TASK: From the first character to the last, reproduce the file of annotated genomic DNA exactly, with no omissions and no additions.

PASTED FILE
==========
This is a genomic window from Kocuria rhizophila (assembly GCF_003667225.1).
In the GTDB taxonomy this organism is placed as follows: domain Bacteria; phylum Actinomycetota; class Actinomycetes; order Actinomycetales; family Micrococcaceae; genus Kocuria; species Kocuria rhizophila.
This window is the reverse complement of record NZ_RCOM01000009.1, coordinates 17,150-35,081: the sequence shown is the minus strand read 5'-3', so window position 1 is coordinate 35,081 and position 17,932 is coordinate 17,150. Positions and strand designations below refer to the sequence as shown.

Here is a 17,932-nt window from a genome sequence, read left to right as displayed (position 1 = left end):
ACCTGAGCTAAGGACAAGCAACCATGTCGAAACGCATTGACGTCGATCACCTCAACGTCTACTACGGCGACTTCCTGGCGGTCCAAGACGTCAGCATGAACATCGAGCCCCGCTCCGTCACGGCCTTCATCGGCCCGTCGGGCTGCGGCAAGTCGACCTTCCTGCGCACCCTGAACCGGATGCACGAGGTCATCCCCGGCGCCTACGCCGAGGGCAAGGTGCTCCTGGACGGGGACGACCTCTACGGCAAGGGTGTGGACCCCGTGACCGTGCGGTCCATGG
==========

This is a genomic window from Kocuria rhizophila (assembly GCF_003667225.1).
In the GTDB taxonomy this organism is placed as follows: domain Bacteria; phylum Actinomycetota; class Actinomycetes; order Actinomycetales; family Micrococcaceae; genus Kocuria; species Kocuria rhizophila.
This window is the reverse complement of record NZ_RCOM01000009.1, coordinates 17,150-35,081: the sequence shown is the minus strand read 5'-3', so window position 1 is coordinate 35,081 and position 17,932 is coordinate 17,150. Positions and strand designations below refer to the sequence as shown.

Here is a 17,932-nt window from a genome sequence, read left to right as displayed (position 1 = left end):
ACCTGAGCTAAGGACAAGCAACCATGTCGAAACGCATTGACGTCGATCACCTCAACGTCTACTACGGCGACTTCCTGGCGGTCCAAGACGTCAGCATGAACATCGAGCCCCGCTCCGTCACGGCCTTCATCGGCCCGTCGGGCTGCGGCAAGTCGACCTTCCTGCGCACCCTGAACCGGATGCACGAGGTCATCCCCGGCGCCTACGCCGAGGGCAAGGTGCTCCTGGACGGGGACGACCTCTACGGCAAGGGTGTGGACCCCGTGACCGTGCGGTCCATGG